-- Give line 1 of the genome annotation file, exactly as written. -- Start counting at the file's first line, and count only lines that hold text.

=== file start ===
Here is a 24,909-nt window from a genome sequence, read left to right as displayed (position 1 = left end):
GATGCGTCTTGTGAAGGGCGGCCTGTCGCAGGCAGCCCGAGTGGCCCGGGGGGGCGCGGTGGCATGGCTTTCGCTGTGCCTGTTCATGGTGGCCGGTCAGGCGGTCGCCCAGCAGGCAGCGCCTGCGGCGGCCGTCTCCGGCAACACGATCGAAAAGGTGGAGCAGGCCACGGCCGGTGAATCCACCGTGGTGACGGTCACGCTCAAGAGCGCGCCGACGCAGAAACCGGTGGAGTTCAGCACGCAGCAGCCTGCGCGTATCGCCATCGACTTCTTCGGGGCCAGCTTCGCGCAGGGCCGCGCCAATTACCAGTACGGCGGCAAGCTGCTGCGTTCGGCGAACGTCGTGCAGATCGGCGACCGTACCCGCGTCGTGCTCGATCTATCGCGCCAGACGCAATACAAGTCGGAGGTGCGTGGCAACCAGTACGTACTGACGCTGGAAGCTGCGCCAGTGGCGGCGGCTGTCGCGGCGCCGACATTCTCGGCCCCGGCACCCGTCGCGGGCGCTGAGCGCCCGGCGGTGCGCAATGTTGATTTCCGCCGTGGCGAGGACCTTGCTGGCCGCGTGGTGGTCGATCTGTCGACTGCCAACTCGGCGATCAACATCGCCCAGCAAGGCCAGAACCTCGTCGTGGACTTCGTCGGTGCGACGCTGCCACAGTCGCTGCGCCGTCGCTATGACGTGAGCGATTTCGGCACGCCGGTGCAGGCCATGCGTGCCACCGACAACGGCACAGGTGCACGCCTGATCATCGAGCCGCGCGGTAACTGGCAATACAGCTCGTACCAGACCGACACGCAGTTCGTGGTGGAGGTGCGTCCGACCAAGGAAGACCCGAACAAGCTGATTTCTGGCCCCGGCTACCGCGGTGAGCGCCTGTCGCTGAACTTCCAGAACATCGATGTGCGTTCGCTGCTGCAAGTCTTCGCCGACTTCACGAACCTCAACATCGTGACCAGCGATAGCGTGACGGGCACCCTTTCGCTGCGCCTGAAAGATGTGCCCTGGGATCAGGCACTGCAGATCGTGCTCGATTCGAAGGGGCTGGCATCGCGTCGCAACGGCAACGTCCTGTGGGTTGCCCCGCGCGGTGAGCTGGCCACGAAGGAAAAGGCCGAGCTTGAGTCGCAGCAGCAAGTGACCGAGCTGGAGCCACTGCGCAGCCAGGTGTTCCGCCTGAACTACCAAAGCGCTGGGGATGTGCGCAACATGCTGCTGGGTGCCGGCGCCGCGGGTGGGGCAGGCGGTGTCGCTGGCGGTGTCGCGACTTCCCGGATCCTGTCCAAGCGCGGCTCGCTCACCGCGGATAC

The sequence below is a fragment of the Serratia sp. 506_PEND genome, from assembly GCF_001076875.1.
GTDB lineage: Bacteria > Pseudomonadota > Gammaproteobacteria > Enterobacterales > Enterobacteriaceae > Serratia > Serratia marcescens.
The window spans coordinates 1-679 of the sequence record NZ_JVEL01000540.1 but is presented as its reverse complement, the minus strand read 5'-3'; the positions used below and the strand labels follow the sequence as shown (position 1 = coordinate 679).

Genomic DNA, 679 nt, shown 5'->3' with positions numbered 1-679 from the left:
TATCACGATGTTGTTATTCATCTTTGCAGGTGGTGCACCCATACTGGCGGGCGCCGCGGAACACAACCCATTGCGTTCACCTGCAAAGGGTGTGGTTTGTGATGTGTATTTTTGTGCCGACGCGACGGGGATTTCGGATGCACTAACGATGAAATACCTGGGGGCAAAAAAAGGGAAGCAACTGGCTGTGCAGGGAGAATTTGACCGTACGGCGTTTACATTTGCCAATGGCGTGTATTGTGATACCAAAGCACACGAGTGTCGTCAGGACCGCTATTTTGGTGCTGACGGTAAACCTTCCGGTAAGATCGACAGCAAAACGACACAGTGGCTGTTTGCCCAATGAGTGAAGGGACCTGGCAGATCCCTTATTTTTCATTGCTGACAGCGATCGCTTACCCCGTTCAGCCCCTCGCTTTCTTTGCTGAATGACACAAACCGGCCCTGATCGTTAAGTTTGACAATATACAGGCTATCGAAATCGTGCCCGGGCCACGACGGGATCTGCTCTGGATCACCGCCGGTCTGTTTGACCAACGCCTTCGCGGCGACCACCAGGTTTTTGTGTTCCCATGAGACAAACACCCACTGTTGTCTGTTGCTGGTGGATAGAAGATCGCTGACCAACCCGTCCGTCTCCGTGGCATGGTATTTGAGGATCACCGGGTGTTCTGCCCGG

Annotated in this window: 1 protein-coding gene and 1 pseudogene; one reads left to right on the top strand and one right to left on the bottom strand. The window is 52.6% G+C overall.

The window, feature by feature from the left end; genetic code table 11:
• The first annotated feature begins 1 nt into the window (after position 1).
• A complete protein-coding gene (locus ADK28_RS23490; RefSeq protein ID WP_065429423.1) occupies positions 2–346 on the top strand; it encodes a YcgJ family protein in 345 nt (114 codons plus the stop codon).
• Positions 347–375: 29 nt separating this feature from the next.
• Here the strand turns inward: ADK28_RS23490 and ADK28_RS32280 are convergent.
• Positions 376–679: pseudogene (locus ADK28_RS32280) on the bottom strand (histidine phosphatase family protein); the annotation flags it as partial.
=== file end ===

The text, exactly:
Here is a 24,909-nt window from a genome sequence, read left to right as displayed (position 1 = left end):